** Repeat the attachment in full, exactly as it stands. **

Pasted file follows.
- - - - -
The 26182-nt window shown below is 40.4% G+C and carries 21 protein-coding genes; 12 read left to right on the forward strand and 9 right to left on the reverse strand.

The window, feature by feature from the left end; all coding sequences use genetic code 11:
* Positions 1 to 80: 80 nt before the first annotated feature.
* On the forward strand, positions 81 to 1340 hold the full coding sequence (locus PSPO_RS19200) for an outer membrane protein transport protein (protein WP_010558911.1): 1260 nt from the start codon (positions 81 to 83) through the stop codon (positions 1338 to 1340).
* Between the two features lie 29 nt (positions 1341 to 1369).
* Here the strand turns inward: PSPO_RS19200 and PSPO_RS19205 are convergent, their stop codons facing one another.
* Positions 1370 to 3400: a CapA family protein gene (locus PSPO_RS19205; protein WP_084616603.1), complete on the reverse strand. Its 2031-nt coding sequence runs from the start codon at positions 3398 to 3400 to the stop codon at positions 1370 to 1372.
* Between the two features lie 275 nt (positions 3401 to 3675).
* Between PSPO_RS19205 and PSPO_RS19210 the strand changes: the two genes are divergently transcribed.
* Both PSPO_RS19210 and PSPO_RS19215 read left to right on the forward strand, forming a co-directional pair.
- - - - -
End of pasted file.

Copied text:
The 26182-nt window shown below is 40.4% G+C and carries 21 protein-coding genes; 12 read left to right on the forward strand and 9 right to left on the reverse strand.

The window, feature by feature from the left end; all coding sequences use genetic code 11:
* Positions 1 to 80: 80 nt before the first annotated feature.
* On the forward strand, positions 81 to 1340 hold the full coding sequence (locus PSPO_RS19200) for an outer membrane protein transport protein (protein WP_010558911.1): 1260 nt from the start codon (positions 81 to 83) through the stop codon (positions 1338 to 1340).
* Between the two features lie 29 nt (positions 1341 to 1369).
* Here the strand turns inward: PSPO_RS19200 and PSPO_RS19205 are convergent, their stop codons facing one another.
* Positions 1370 to 3400: a CapA family protein gene (locus PSPO_RS19205; protein WP_084616603.1), complete on the reverse strand. Its 2031-nt coding sequence runs from the start codon at positions 3398 to 3400 to the stop codon at positions 1370 to 1372.
* Between the two features lie 275 nt (positions 3401 to 3675).
* Between PSPO_RS19205 and PSPO_RS19210 the strand changes: the two genes are divergently transcribed.
* Both PSPO_RS19210 and PSPO_RS19215 read left to right on the forward strand, forming a co-directional pair.